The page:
Joburg seeks cash for energy and to limit power to homes

26 January 2023 - 11:45
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Johannesburg mayor Mpho Phalatse. File photo.
Johannesburg mayor Mpho Phalatse. File photo.
Image: Thulani Mbele

The City of Johannesburg is looking for financiers to help it pay for energy from diversified sources to mitigate rolling blackouts and implement a “ripple relay system”.

Addressing the media on City Power and interventions to manage and mitigate rolling blackouts, executive mayor Mpho Phalatse, with MMC Michael Sun and City Power CEO Tshifularo Mashava, said on Thursday Johannesburg was working towards procuring an additional 500MW of electricity.

The metro last year put out requests for proposals for short-term power-purchase agreements, with a closing date of February 10, for City Power to secure energy from independent power producers (IPPs) for up to 36 months. It is also undergoing an approval process for ministerial determination to procure power on a longer-term basis from IPPs.

“City Power has created a R401m budget for a plan that could, in the short to medium term, avert up to stage 3 load-shedding,” she said. This includes:

  • Recommissioning two existing open-cycle gas-turbine stations at a cost of R20m. The city has 1.2-million litres of diesel for these sites. This would add 74MW to the network when needed.
  • R85m for ripple relay systems. City Power will be able to remotely regulate high-energy use products such as geysers, swimming pool motors and the like. This would save 80MW when needed.
  • With R175m, the city “will procure and distribute smart metres and communication that will enable City Power to limit the amount of power distributed to homes. So instead of turning the power off, it will be able to supply homes with enough energy to power essentials. This will save an additional 322MW when needed.
  • The communication system will require R28m.
  • Phalatse said this plan requires an energy management system upgrade, costing R120m. This will allow City Power to better monitor, control and optimise the performance of its transmission system.

The city was exploring the establishment of an infrastructure fund and will approach development finance institutions, the private sector, as well as provincial and national governments to fund the project.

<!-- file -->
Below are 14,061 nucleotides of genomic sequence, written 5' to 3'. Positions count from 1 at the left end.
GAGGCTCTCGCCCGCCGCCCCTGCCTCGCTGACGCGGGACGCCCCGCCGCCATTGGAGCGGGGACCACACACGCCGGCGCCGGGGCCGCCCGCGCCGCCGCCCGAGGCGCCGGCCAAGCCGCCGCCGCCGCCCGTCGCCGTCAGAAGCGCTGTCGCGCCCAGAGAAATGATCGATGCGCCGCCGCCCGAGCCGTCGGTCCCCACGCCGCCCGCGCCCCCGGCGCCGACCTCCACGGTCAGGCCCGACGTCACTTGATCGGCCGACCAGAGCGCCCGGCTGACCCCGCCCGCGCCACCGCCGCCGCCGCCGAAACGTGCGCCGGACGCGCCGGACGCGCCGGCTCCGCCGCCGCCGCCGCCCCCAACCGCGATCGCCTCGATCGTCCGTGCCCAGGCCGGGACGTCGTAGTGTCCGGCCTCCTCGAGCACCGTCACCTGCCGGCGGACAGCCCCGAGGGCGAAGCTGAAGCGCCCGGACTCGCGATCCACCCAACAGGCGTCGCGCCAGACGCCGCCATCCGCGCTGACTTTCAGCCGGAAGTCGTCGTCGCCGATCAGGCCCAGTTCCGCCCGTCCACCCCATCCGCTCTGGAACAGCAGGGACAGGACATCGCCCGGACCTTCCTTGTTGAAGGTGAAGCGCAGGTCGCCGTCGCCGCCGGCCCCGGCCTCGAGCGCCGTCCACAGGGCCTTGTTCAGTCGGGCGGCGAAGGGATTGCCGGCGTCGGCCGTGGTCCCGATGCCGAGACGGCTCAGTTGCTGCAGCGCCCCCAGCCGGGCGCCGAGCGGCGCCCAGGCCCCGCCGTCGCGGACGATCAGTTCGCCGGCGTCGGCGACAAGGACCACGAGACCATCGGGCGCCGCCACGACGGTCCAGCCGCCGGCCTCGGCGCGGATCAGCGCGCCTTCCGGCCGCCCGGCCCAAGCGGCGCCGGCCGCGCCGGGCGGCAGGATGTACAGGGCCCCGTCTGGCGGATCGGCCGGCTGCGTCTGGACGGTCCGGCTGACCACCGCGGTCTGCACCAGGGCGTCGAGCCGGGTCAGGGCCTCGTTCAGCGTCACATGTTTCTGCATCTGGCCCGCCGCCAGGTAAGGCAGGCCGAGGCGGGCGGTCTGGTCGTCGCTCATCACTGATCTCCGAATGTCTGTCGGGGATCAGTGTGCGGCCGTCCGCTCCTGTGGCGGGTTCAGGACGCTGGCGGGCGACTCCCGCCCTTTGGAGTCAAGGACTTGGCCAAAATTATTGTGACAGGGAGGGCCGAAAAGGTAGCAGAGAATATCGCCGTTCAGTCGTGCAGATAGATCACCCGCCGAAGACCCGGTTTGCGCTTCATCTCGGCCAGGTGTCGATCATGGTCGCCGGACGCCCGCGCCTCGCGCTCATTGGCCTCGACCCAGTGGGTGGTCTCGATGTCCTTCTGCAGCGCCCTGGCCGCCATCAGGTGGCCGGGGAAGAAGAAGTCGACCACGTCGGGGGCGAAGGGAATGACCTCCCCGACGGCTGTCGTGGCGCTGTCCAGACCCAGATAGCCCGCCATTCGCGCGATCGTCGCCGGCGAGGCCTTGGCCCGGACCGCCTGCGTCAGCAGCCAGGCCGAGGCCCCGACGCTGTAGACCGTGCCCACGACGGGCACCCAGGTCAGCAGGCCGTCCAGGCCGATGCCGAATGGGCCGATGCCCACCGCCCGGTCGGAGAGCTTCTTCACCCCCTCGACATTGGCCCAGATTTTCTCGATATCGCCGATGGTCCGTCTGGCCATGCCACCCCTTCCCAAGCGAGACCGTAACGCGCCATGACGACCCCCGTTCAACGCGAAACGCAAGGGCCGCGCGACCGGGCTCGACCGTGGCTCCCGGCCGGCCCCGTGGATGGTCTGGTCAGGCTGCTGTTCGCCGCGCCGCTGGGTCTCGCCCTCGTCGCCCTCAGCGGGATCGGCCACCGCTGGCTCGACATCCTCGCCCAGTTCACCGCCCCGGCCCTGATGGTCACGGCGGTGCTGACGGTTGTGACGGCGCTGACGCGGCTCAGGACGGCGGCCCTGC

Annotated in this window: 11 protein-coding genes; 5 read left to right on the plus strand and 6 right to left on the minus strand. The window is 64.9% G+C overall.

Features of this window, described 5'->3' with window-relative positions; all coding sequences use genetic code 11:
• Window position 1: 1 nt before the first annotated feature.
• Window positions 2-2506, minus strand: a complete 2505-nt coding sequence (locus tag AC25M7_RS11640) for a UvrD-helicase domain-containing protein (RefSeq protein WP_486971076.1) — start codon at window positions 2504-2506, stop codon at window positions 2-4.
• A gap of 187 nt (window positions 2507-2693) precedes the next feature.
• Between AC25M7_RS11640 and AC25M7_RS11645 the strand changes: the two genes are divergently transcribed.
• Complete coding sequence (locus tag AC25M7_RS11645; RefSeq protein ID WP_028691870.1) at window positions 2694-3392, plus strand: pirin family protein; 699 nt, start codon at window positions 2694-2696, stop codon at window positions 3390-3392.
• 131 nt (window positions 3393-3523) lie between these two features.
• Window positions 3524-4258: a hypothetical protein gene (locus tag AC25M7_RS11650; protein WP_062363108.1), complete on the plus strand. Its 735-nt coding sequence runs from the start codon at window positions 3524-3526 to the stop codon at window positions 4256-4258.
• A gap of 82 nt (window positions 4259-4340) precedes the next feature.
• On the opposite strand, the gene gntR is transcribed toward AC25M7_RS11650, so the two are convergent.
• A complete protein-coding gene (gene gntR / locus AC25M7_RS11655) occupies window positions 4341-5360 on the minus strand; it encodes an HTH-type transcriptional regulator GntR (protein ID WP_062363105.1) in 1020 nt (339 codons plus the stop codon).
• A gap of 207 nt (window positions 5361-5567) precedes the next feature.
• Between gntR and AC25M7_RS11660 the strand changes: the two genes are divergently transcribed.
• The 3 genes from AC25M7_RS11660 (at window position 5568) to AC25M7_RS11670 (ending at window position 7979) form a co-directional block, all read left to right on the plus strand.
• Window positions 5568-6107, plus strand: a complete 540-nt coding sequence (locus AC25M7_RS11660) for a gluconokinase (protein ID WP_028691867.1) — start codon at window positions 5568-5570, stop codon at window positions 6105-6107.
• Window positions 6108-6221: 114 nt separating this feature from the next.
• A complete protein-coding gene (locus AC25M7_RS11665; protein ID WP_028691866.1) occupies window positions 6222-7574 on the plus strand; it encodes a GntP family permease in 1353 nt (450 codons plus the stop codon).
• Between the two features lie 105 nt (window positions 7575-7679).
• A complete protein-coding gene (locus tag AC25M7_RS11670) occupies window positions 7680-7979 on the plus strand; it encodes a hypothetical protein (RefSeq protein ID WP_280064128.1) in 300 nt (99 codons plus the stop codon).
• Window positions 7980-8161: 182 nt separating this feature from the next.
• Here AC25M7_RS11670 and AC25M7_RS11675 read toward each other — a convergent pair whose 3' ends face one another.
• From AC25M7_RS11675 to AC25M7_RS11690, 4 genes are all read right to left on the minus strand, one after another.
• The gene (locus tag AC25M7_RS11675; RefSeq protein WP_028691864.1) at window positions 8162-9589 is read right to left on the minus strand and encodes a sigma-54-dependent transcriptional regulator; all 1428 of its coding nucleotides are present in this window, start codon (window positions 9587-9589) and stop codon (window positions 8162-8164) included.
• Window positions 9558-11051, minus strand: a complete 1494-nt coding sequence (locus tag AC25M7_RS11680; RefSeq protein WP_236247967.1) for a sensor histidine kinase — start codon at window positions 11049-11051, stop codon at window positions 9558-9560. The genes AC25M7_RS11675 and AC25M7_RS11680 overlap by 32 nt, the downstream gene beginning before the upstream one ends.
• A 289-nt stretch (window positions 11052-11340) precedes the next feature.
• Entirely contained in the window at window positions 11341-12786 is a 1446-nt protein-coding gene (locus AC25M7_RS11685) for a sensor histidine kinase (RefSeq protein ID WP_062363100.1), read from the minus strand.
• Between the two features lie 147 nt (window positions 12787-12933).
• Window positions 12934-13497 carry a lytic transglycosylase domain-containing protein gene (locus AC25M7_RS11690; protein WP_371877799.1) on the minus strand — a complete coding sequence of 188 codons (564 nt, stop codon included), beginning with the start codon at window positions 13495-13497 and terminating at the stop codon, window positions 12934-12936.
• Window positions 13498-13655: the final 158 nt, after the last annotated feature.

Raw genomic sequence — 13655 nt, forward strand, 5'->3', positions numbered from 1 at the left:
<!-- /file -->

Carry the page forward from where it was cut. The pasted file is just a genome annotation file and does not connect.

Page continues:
City Power said if it received the money today, it would take up to six months to action the plan.

Cost of load-shedding in the city

Phalatse said with 205 days of rolling blackouts last year, City Power, despite its best efforts, was fighting a losing battle resulting from losses ranging from sales and revenue, to overtime payments to staff, damage to equipment and infrastructure vandalism.

“Not only does City Power lose revenue when the lights go out, the entity is also forced to spend more money as a result,” she said. “We are also losing customers and revenues due to customers going semi or completely off the grid [with] alternative sources of energy, such as rooftop solar systems.”

Between July 2021 and June 30 last year, City Power experienced losses of 386 GWh, resulting in a net revenue loss of about R284m. At the same time, it incurred costs amounting to R155m on overtime as a result of load-shedding and R35m in insurance. “This translates to a total loss of R474m for the period under review,” said the mayor.

Phalatse appealed to Gauteng police to dedicate resources to combat criminality on the city's power network.

Between July 1 2021 and November 11 2022, City Power experienced 122 days of load-shedding, with 2,175 incidents of theft and vandalism.

“Over the last year it has spent R200m on 390 mini-substations due to theft and vandalism, which generally happens during load-shedding. We are losing, on average, two mini-substations per day. This is not the work of amateur criminals, it is criminality committed by highly armed and resourced syndicates.”


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